Frequently asked questions


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Vaccines in Canada are safe and effective. They meet the highest standards and are monitored for safety and effectiveness in Canada and around the world before being approved for use. Like any medical procedure, immunization has some risks. Individuals may react differently to vaccines. When considering immunization, both the risks and benefits should be discussed with a qualified health care provider. The risk of the disease is much greater and more severe than the risk of experiencing a reaction after immunization.

All the components of vaccines have important roles to play to make sure the vaccine is effective and safe. The main component of vaccines are antigens which are dead, weakened or synthesized versions of the disease causing virus or bacteria. Vaccines contain small amounts of other ingredients, such as formaldehyde, gelatin or aluminum, most of which are found naturally in our body, food, or nature. The ingredients found in vaccines help the body’s immune system respond better to the vaccine or are additives and preservatives that maintain the quality and effectiveness of the vaccine.

No, vaccines make the immune system stronger by providing protection against diseases. Our immune system is designed to fight off the millions of germs and antigens it encounters everyday. Vaccines only contain a fraction of the antigens and germs that our bodies are exposed to each day and are a more safe and effective way to develop protection against diseases caused by these germs. Many studies have confirmed that giving a child several routine immunizations at one appointment does not increase the risk of a reaction to the vaccines. Combination vaccines (vaccines that contain more than one vaccine in a single shot) are safe and provide the same protection as vaccines given individually, but with fewer shots.

You cannot get the disease from the vaccine. Most vaccines do not contain live virus, and those vaccines that do, cannot make you sick with the disease. Vaccines that have live viruses are greatly weakened to the point that the virus is enough to trigger an immune response. You may feel unwell and experience mild fever, fatigue, or muscle aches after receiving a vaccine but this is a normal reaction that shows your body is creating an immune response.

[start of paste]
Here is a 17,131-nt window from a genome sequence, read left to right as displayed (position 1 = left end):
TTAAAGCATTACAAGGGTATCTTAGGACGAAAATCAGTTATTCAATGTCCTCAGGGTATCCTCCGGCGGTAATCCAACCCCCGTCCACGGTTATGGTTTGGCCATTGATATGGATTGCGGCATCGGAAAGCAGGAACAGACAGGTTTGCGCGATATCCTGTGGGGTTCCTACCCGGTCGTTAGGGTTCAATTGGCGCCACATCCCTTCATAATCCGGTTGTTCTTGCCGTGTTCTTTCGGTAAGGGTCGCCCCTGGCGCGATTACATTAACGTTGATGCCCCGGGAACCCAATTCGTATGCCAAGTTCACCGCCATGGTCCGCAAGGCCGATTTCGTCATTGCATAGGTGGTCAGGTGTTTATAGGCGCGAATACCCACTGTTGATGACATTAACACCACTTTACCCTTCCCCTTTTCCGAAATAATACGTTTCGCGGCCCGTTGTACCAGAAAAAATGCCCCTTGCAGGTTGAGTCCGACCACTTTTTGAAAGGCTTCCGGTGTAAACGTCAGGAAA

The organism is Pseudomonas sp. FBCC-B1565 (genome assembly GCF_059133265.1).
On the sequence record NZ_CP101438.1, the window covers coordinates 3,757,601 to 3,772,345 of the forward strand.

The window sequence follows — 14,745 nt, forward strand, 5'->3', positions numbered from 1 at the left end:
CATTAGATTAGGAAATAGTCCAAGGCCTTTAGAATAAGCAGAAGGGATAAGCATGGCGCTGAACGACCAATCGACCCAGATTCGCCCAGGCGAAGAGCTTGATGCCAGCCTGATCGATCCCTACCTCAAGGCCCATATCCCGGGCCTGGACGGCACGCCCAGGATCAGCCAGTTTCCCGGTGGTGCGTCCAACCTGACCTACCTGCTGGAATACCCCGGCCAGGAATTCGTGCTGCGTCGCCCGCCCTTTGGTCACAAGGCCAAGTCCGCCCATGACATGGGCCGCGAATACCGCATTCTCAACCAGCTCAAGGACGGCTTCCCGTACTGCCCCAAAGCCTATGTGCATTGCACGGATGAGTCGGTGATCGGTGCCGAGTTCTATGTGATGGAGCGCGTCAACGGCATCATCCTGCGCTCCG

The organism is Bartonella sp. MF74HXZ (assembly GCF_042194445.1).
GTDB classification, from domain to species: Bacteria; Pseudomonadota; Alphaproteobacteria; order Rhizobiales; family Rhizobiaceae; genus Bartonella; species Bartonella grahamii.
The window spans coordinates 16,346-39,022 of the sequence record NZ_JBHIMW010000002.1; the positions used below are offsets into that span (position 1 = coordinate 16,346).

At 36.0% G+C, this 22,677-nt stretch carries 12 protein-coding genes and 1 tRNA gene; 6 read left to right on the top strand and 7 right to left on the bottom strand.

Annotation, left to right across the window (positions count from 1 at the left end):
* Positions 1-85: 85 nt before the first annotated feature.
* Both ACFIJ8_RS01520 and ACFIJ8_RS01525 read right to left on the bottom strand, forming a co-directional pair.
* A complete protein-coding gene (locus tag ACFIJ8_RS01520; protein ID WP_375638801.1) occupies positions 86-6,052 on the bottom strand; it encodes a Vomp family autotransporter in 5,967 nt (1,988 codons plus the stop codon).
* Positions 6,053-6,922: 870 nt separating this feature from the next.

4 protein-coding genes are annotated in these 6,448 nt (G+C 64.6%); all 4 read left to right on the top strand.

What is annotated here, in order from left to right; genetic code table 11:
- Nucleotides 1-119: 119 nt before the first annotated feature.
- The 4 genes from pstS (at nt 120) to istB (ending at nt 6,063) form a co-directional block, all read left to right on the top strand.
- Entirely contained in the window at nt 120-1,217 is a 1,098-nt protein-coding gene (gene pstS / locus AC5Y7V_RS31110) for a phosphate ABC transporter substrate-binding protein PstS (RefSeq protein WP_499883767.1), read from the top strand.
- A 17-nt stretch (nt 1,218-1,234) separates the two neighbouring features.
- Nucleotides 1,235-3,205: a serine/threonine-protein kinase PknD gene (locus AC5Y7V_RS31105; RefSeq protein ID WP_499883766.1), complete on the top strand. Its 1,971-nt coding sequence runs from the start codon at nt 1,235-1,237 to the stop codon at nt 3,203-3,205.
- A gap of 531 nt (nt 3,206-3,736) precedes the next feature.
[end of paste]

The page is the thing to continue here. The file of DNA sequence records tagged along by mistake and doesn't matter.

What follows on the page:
Just like any medication, vaccines may cause a reaction in some people. These reactions are usually mild and resolve in a few days. Severe reactions, such as an allergic response, are rare. If you or your child has had a serious allergic reaction to a previous dose of a vaccine, seek urgent emergency treatment.

No, vaccines do not cause autism. Research has found no links between vaccination and autism. Research shows that unvaccinated children are just as likely to develop autism as vaccinated children. Much of the controversy suggesting a link between autism and vaccination was due to a single study published in 1998. This research was discredited, and the study has since been withdrawn from the journal that published it.

Most vaccines are administered by injection, except for the rotavirus vaccine and 1 type of flu vaccine. The use of needles can cause stress and anxiety for some people. Below are some tips you can use to reduce the stress, anxiety and discomfort associated with getting vaccines:

  • Tell your health care provider that you are anxious about getting poked by a needle.
  • Sit upright. This will help to promote a sense of control.
    • If you have a history of fainting when getting vaccines, make sure to tell your health care provider. Lying down could be offered as one option to reduce the risks associated with fainting.